Rolls-Royce’s trading statement confirms that the near-term outlook remains mixed, and 2016 full year expectations are unchanged. The group has also confirmed the impact of a switch to a different accounting method, IFRS 15, from 2018 onwards.
The shares rose slightly on the news.
George Salmon, Equity Analyst at Hargreaves Lansdown:
"Five profit warnings in the 20 months up to November 2015 means Rolls-Royce shareholders have had anything but a smooth ride recently. Over this time, the group’s credibility took a pasting and its accounting policies were widely criticised.
For example, Rolls previously accounted for aftermarket revenues, the maintenance and service work done after the engines are initially sold, upfront. But when customers started to retire old planes rather than have existing ones serviced, much of that cash never materialised.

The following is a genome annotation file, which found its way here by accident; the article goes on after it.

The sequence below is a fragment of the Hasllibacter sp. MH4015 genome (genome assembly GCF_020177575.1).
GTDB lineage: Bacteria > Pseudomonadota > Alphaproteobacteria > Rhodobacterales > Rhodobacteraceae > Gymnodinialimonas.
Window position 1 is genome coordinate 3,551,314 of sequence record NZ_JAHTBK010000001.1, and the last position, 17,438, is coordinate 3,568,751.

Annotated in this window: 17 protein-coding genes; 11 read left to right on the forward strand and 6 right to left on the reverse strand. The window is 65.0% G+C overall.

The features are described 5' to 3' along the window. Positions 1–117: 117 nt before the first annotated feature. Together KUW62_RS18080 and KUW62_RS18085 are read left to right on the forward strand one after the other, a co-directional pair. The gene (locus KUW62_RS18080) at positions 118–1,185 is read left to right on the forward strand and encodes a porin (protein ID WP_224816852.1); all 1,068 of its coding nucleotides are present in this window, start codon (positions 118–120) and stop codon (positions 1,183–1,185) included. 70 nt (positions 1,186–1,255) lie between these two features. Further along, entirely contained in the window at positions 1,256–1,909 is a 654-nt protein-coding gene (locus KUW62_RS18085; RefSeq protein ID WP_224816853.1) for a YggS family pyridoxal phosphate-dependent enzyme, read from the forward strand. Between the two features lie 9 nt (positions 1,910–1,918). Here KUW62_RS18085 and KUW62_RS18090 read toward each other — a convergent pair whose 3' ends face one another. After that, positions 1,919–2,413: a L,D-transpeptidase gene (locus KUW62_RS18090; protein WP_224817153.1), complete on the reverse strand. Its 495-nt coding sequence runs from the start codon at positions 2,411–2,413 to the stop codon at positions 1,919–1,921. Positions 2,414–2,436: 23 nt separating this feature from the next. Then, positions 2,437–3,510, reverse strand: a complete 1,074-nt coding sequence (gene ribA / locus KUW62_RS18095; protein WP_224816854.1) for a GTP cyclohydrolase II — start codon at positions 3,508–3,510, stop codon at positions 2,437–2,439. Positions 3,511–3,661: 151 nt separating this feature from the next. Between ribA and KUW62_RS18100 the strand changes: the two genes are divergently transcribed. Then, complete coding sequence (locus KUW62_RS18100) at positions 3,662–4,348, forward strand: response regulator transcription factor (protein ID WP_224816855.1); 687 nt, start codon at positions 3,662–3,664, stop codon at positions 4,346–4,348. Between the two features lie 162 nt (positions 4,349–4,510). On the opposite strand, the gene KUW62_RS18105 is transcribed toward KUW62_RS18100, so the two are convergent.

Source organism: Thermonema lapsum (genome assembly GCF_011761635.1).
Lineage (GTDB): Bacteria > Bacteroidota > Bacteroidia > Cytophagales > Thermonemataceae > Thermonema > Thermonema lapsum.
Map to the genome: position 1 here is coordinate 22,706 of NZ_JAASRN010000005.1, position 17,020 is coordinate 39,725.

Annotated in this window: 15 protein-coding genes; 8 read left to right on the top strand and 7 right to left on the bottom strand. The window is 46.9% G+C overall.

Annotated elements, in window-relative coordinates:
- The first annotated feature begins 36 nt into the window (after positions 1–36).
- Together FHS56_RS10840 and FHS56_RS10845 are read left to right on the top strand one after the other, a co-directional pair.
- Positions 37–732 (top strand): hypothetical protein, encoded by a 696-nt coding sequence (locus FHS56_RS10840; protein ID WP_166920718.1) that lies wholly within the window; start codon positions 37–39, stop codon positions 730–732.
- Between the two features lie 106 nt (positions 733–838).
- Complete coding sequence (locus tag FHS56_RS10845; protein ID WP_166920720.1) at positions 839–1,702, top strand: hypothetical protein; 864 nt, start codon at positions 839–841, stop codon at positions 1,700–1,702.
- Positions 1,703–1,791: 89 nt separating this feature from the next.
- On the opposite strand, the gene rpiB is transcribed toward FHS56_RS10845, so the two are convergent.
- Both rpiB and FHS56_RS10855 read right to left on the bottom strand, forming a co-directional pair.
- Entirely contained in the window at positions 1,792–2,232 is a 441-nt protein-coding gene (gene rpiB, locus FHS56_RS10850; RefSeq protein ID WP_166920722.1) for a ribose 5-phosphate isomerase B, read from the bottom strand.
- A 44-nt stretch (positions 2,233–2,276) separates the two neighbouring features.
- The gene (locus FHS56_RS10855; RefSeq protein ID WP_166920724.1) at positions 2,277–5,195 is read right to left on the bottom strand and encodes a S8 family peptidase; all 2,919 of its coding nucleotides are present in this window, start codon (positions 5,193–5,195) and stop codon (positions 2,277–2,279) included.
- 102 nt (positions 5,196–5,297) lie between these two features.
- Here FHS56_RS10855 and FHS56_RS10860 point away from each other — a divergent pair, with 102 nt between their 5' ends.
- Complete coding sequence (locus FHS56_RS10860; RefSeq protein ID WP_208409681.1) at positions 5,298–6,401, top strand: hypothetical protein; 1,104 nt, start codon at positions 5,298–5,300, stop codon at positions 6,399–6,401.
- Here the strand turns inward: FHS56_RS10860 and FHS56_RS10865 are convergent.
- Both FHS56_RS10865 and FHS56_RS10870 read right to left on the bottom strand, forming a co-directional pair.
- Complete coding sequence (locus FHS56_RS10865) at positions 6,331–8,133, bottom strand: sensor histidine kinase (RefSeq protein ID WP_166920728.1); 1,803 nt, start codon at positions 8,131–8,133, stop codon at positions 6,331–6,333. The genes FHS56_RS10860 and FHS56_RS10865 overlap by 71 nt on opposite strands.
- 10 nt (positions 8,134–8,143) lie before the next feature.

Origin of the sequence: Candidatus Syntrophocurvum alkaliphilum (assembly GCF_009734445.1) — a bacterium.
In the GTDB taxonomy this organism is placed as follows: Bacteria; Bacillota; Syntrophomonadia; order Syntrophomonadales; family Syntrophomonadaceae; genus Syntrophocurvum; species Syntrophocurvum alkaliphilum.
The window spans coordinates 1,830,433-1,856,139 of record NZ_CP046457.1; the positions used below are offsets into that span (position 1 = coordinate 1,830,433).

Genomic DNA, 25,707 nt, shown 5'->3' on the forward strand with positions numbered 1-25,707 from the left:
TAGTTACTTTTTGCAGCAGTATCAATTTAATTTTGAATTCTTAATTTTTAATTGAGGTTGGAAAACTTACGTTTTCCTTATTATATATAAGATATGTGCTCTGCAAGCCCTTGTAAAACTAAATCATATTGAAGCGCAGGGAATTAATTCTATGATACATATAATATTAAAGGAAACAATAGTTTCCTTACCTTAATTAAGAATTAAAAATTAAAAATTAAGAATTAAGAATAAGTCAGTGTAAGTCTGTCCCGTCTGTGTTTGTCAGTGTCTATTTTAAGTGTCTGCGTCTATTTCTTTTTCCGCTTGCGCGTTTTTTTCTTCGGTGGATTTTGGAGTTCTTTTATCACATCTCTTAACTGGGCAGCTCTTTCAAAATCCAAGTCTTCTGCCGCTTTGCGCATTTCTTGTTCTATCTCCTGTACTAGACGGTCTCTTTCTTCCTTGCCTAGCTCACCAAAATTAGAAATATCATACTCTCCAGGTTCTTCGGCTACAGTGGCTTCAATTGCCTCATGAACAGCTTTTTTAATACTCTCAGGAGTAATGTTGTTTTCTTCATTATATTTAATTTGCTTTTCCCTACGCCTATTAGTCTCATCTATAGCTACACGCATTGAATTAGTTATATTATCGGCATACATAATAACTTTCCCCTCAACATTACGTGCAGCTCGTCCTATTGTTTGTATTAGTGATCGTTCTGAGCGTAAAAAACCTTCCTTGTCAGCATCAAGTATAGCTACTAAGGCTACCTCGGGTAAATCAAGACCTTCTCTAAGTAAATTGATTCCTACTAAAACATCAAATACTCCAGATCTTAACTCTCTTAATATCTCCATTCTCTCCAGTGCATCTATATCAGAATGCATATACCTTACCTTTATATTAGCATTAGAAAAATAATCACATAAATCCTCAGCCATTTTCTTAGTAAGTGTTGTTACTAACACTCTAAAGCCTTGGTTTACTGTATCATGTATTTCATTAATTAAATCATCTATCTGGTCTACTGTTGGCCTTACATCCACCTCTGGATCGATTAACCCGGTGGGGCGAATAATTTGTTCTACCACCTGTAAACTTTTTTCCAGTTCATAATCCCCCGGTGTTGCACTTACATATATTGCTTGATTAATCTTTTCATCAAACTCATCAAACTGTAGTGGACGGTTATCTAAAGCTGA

The new accounting policies mean that last year’s profits will be restated, and adjusted down by £900m. However, that doesn’t affect what is actually coming in to the group’s coffers, only when it’s accounted for. The new system should mean greater clarity moving forward.
Operationally, the group is undergoing some major restructures. Investors will hope that it emerges as a leaner and more transparent company. However, the road ahead could be a long one, and as Rolls-Royce has found, it is best not to count any chickens before they have hatched."